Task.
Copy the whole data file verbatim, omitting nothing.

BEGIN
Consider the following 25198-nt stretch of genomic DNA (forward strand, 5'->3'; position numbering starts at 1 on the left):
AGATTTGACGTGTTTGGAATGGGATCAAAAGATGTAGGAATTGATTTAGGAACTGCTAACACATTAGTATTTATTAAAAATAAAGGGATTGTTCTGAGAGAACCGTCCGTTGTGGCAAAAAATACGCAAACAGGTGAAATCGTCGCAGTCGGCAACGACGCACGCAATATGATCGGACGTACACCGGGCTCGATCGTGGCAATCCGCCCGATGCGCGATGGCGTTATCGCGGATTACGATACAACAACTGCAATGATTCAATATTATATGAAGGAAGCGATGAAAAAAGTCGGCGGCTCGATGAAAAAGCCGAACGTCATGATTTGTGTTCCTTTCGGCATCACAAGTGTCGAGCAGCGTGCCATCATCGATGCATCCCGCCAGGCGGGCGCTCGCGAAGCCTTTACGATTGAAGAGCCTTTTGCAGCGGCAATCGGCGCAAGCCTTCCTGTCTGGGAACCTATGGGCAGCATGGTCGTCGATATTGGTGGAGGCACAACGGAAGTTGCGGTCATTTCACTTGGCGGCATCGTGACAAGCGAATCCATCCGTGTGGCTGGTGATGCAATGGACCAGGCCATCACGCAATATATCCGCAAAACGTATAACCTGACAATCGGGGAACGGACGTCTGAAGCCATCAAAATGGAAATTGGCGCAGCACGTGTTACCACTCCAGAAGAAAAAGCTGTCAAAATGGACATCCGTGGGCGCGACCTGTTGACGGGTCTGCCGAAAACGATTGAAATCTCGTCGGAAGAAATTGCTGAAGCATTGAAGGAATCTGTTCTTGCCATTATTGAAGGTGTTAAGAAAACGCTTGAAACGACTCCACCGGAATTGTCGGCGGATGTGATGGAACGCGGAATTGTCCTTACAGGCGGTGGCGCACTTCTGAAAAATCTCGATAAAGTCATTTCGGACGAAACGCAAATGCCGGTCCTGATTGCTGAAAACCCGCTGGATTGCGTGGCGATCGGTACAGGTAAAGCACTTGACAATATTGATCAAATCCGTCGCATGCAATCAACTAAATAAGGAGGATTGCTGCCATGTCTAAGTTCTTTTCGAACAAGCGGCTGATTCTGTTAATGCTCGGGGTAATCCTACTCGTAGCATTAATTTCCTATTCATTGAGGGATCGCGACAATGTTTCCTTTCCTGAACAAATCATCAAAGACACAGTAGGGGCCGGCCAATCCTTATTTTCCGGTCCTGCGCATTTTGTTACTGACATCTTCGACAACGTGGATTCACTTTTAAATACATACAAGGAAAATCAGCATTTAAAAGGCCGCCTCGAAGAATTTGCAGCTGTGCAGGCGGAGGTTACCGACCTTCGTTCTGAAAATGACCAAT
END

Consider the following 25198-nt stretch of genomic DNA (forward strand, 5'->3'; position numbering starts at 1 on the left):
AGATTTGACGTGTTTGGAATGGGATCAAAAGATGTAGGAATTGATTTAGGAACTGCTAACACATTAGTATTTATTAAAAATAAAGGGATTGTTCTGAGAGAACCGTCCGTTGTGGCAAAAAATACGCAAACAGGTGAAATCGTCGCAGTCGGCAACGACGCACGCAATATGATCGGACGTACACCGGGCTCGATCGTGGCAATCCGCCCGATGCGCGATGGCGTTATCGCGGATTACGATACAACAACTGCAATGATTCAATATTATATGAAGGAAGCGATGAAAAAAGTCGGCGGCTCGATGAAAAAGCCGAACGTCATGATTTGTGTTCCTTTCGGCATCACAAGTGTCGAGCAGCGTGCCATCATCGATGCATCCCGCCAGGCGGGCGCTCGCGAAGCCTTTACGATTGAAGAGCCTTTTGCAGCGGCAATCGGCGCAAGCCTTCCTGTCTGGGAACCTATGGGCAGCATGGTCGTCGATATTGGTGGAGGCACAACGGAAGTTGCGGTCATTTCACTTGGCGGCATCGTGACAAGCGAATCCATCCGTGTGGCTGGTGATGCAATGGACCAGGCCATCACGCAATATATCCGCAAAACGTATAACCTGACAATCGGGGAACGGACGTCTGAAGCCATCAAAATGGAAATTGGCGCAGCACGTGTTACCACTCCAGAAGAAAAAGCTGTCAAAATGGACATCCGTGGGCGCGACCTGTTGACGGGTCTGCCGAAAACGATTGAAATCTCGTCGGAAGAAATTGCTGAAGCATTGAAGGAATCTGTTCTTGCCATTATTGAAGGTGTTAAGAAAACGCTTGAAACGACTCCACCGGAATTGTCGGCGGATGTGATGGAACGCGGAATTGTCCTTACAGGCGGTGGCGCACTTCTGAAAAATCTCGATAAAGTCATTTCGGACGAAACGCAAATGCCGGTCCTGATTGCTGAAAACCCGCTGGATTGCGTGGCGATCGGTACAGGTAAAGCACTTGACAATATTGATCAAATCCGTCGCATGCAATCAACTAAATAAGGAGGATTGCTGCCATGTCTAAGTTCTTTTCGAACAAGCGGCTGATTCTGTTAATGCTCGGGGTAATCCTACTCGTAGCATTAATTTCCTATTCATTGAGGGATCGCGACAATGTTTCCTTTCCTGAACAAATCATCAAAGACACAGTAGGGGCCGGCCAATCCTTATTTTCCGGTCCTGCGCATTTTGTTACTGACATCTTCGACAACGTGGATTCACTTTTAAATACATACAAGGAAAATCAGCATTTAAAAGGCCGCCTCGAAGAATTTGCAGCTGTGCAGGCGGAGGTTACCGACCTTCGTTCTGAAAATGACCAAT